(b) 8-bit estimators, Speed
8-bit estimators, Error
(c) 16-bit estimators, Error
(d) 16-bit estimators, Speed
Figure 2: A comparison of the speed and accuracy of single estimators.
(a) CM Sketch, Error, NY18
(b) CM Sketch, Error, CH16
(c) CM Sketch, Speed, NY18
(d) CM Sketch, Speed, CH16
CM Sketch, Error, NY18
(e) CU Sketch, Error, NY18
(f) CU Sketch, Error, CH16
(g) CU Sketch, Speed, NY18
(h) CU Sketch, Speed, CH16
Figure 3: Speed and accuracy of sketch algorithms. All SAC and AEE counters are 16-bits while Baseline uses 32-bits.

We use the following metrics; for speed, we use Million operations per second (Mops). For accuracy, on single-estimator experiments, we use Normalized Error, which is defined as the absolute error divided by the number of increments (or the sum of additions in the weighted experiment).

Finally, we run every data point 10 times and use Student t-test [student1908probable]

to report the 95% confidence intervals.

Vi-a Single Estimator

We begin by estimating the error and throughput of a single estimator as a function of the number of increments. We compare our Additive Error Estimator (AEE) to Static SAC [Infocom2019] and Dynamic SAC [Infocom2019]. Figure (a)a shows the normalized error for each 8-bit estimator as a function of the number of increments. AEE retains roughly the same normalized error regardless of the number of increments. In contrast, Static SAC and Dynamic SAC experience higher error and can only count until about . This is because each SAC counter requires few bits to encode its sampling probability, which leaves very few bits for the estimator itself. In contrast, all the AEE estimators use the same sampling probability, which means that we can leverage all 8 bits. Figure (b)b shows the speed of an 8-bit estimator. AEE is orders of magnitude faster since we do not need to access it to decides whether to increment. Figure (c)c and Figure (d)d repeat this experiment for a 16 bit counter. Static SAC and Dynamic SAC perform better than in the 8-bit case but eventually experience increasing error when the count becomes sufficiently large. In comparison, AEE’s error remains the same regardless of the number of increments and is always lower (or equal) to that of Static SAC and Dynamic SAC. Figure (d)d compares the speed, showing that AEE is considerably faster. The non-monotone shape of the AEE curve is due to the computationally expensive random numbers generation. Specifically, AEE is especially fast when not sampling (less than increments) and when sampling aggressively (when is large, and is small). In between, there is a range in which sampling occurs with a relatively high probability (e.g., 1/2) slowing AEE down.

Vi-B Sketch Algorithms

Next, we evaluate the accuracy and speed of the CM sketch [CountMinSketch] and the CU Sketch [CUSketch], using standard 32-bit counters (denoted Baseline), AEE, Dynamic SAC, and Static SAC estimators. Let us first consider the error in the NY18 trace (Figure (a)a and Figure (e)e). All estimators attain a similar accuracy, which is better than Baseline for both CM Sketch and CU Sketch. Then, as the Memory increases, the precision of the estimator based sketches stops improving while that of the Baseline improves further. Intuitively, the error of estimator based sketches has two components. One is the sketch error that decreases as we allocate more estimators to the sketch. Another comes from the estimator error that stays the same. Thus, as we gradually reduce the sketch error, it eventually becomes negligible compared to the estimation error. Since the CU Sketch is more accurate than the CM Sketch [CUSketch], the estimation error becomes the bottleneck earlier. Figure (b)b and Figure (f)f repeats this experiment on the CH16 trace. The main difference is that the CH16 trace contains only 2.5M distinct flows, while the NY18 trace contains 6.4M distinct flows. As such, the sketch error is considerably lower in the CH16 trace (as there are fewer flows that receive the same counters). Indeed, we see that the error of estimator based sketches does not improve, which implies that estimation error is the dominant one throughout the range. Notably, AEE attains lower error than Static SAC and Dynamic SAC. Figure (c)c, Figure (d)d, Figure (g)g and Figure (h)h show the speed for the CM Sketch and the CU Sketch. Static SAC and Dynamic SAC are slower than Baseline because their sampling probability depends on the specific counter. Therefore, for each increment, we first access the sketch counters (and calculate multiple hash functions), and only then determine the sampling probability. In contrast, in AEE, the sampling probability is identical for all counters. Thus, we first flip a coin and access the sketch counters only if we need to update them. As a result, AEE is considerably faster than Baseline.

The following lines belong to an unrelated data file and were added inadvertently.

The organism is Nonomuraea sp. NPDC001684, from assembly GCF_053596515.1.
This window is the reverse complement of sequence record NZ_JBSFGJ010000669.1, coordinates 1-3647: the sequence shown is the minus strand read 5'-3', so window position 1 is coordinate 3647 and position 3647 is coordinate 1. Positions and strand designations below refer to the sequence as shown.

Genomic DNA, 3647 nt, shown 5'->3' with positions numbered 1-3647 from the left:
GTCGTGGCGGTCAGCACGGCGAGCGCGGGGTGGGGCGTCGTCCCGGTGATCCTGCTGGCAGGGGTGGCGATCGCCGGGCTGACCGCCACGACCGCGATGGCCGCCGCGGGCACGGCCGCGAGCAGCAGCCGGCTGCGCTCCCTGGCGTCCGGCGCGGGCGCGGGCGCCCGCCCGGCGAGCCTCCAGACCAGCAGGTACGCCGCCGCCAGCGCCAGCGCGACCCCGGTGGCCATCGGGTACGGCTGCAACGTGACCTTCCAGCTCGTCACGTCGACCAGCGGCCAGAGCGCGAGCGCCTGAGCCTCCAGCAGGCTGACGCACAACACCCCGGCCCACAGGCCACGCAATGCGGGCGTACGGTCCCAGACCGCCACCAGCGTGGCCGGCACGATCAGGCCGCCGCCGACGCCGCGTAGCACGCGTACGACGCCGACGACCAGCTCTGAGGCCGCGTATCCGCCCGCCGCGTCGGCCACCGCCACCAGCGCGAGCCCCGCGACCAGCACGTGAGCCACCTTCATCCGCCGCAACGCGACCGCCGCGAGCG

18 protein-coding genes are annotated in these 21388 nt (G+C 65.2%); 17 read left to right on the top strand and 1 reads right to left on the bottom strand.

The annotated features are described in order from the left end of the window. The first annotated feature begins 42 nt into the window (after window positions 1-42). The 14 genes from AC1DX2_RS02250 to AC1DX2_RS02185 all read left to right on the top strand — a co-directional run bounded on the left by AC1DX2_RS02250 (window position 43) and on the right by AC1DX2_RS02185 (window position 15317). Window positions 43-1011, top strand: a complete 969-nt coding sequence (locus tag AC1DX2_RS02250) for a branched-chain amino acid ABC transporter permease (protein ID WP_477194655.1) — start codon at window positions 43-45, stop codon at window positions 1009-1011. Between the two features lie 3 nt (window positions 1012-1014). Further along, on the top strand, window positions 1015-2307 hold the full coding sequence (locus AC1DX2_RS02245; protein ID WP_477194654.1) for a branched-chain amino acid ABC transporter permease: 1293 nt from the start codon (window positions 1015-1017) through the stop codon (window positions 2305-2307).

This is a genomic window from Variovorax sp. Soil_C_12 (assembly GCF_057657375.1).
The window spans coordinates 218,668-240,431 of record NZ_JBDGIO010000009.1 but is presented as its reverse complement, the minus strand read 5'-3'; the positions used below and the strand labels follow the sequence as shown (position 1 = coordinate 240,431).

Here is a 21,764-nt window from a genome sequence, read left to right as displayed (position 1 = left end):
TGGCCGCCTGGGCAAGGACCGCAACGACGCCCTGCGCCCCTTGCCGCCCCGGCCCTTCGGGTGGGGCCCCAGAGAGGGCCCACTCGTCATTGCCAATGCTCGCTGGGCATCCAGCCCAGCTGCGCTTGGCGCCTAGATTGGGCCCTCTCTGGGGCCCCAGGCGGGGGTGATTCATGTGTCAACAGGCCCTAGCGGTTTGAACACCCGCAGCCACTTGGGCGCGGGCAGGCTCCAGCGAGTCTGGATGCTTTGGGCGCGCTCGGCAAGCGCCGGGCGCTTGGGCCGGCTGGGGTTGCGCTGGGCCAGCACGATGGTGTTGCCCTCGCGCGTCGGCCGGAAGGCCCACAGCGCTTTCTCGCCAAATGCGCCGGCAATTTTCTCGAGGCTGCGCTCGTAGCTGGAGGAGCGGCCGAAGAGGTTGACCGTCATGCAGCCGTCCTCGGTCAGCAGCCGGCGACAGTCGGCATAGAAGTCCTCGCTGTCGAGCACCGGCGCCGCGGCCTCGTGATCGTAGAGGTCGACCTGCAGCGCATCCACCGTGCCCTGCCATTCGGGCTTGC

Vi-C Cache-based Algorithms

We evaluate our cache-based algorithms compared to their vanilla baseline. Specifically, we compare Space Saving in the original implementation by [SpaceSavingIsTheBest] (denoted BaselineSS), RAP and 16-Way RAP (denoted BaselineRAP and Baseline16W-RAP), and our compressed versions of these algorithms (denoted AAE-SS, AEE-RAP, and AEE-16W-RAP respectively). Figure (b)b shows the update speed. AEE algorithms are an order of magnitude faster than the Baseline algorithms as we do not need to update the data structures for each packet.